“Try it again. A little bit louder, Gavin,” called the director from her front row seat, glancing up from her meticulous notes as a scrawny teenager cleared his throat on the stage and looked about again with wide eyes. The older boys in the back found their marks and straightened their backs with an air of purpose, at the ready for their cues. The open air theater was absolutely gleaming. Perfect props were organized neatly backstage, even at this early rehearsal. This group of wayward actors were backed by indulgent parents with deep pockets in their closely tailored suits.
“You need somebody quicker, and I volunteer,” a scrawny neck shot up in confidence.
“Come back, Gavroche, don’t you dare!” An angrily rigid finger pointed at the neck accusingly.
“Someone pull him back at once!” Several hands shot out but none quite reached the boy.
“Look at me, I’m almost there!”
“Cut!” interrupted the young director. “Much better, Gavin. You’ll find your voice. The rest of you have got to stop grinning during rehearsal. It wouldn’t kill you try, would it.”
“Maybe! How far are some of us,” with a sweeping gesture, “from heatstroke?” shouted a young man from the back. Throwing his hands up at the skies., he intoned, “how many water bottles will we sacrifice? How many days in scratchy costumes? All for your twisted vision,” he finished, with a smirk and a pointed finger.
“Your improvisation has improved, Joseph. Perhaps I’ll put you outside in that scratchy costume handing out fliers the week before opening night. Or maybe you will elect to be quiet and return to your mark.”
“You’re a wicked woman, carved of ice!”
“Back to your places, everyone. The wicked ice woman needs to get home in time for dinner and is just itching to demote roles.”
Beaming parents chatter amongst each other as they take their seats, each with a red, black and white pin commemorating opening night of their precious children’s play. The air is crisp but not cold and everyone sits comfortably in cushioned collapsible chairs and impeccable sensible light sweaters.
Well into the play, no one notices a few stragglers who sit quietly in the last row despite better seats’ availability. They bow their heads and from the stage some actors catch a glimpse of sly grins but think nothing of it, busy waving French flags and puffing out their chests and one particular understudy struggling to nail his unexpected performance. The music is provided by a local group of talented enthusiasts and the drama manages to pull everyone in, audience and cast alike.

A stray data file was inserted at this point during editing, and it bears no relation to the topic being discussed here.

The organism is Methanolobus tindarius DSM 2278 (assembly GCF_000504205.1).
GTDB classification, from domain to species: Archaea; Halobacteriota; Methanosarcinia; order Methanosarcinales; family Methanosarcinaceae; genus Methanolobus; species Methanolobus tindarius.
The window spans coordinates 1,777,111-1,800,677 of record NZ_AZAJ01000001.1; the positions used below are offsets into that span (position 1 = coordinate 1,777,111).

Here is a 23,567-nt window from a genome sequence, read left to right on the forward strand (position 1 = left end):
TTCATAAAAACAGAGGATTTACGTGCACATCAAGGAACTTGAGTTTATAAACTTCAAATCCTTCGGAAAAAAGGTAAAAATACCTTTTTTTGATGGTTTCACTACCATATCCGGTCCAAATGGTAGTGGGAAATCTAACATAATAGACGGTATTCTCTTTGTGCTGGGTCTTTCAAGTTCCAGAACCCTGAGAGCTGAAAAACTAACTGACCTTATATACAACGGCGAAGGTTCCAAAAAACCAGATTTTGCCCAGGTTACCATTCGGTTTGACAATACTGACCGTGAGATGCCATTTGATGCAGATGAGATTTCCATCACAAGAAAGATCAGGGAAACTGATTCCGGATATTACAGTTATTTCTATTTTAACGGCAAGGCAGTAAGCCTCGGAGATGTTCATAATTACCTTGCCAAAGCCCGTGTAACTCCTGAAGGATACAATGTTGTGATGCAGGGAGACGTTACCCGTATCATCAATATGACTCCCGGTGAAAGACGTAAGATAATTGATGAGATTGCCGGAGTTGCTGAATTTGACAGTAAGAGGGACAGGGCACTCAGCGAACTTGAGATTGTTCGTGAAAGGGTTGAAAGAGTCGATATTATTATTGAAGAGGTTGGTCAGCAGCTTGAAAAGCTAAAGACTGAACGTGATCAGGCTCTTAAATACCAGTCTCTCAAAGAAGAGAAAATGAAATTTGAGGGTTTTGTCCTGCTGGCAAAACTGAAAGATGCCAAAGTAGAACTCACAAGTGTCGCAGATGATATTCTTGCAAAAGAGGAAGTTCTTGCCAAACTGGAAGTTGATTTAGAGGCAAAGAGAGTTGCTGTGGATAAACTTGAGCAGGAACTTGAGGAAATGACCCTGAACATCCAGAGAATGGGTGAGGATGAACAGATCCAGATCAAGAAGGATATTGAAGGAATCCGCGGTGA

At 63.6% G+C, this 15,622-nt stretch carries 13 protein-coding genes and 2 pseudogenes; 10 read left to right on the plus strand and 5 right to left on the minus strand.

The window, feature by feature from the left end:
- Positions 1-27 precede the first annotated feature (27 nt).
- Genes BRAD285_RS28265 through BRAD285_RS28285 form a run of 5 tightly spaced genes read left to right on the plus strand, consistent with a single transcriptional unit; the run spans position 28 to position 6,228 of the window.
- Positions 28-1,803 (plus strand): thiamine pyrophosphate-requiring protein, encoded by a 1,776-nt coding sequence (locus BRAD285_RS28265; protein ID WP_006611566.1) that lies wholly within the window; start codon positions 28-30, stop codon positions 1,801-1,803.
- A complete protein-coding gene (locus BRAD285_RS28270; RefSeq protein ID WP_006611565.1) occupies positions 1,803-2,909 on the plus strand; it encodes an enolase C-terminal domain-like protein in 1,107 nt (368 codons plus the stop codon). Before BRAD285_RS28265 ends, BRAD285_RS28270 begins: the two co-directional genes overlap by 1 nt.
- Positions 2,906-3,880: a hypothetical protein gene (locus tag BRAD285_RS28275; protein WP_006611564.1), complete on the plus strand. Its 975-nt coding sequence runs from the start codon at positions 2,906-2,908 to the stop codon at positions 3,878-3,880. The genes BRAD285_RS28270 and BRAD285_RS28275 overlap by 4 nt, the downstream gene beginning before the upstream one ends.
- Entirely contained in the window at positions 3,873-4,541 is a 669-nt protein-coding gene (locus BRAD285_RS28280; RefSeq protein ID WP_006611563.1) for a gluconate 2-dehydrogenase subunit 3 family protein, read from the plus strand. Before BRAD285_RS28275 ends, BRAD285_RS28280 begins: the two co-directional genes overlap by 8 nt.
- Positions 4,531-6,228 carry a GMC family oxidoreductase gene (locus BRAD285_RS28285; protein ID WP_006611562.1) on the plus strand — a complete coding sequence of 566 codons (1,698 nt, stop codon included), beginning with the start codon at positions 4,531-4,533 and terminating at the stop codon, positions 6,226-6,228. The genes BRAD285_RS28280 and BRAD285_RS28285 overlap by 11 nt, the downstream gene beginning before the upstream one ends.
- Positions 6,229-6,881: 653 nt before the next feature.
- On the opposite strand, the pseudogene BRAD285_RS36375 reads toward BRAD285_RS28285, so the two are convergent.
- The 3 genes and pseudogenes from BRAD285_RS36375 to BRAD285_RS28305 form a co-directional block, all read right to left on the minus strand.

The saga approaches its end and in a tense moment, a voice clear as a bell rings from a little brave boy on stage.
“You need somebody quicker, and I volunteer!” Small shoulders are squared.
“Come back Gavroche, don’t you dare!”
“Someone get him down, now!” shouts a shaky voice. Hands fly out in perfect formation, all too late and none close enough.
“Look at me, I’m almost there!”
A crash of small cymbals signify a gunshot, but the boyish voice continues.
“Little people know, when, little people fight, we,” another crash interrupts and he clutches his heart but perseveres, his voice lowering masterfully so that all the audience can still hear but feel compelled to hold their breath and lean in quietly.
“May look easy pickings, but we’ve got some bite!”
It’s hard to hear the gunshot at first, through the sound of the instruments providing sound effects for the play but suddenly everyone has been wrenched back through time and setting. The silent group stand up to reveal their faces masked by plastic Guy Fawkes masks and their hands grasping machine guns, knuckles white. People scream, most run away and some die or wound. Only the actors on stage, reduced to children playing dress up stand still. Gavin has been shot and someone runs to his side. An older brother, though not by blood. The gunshots continue but they don’t seem to have a target and instead just spray dramatically all around.
In unison, the group speaks.
“Down with the aristocrats! Down with the aristocrats! Down with the aristocrats! Down with the aristocrats!”
“Take this, frigid bitch!”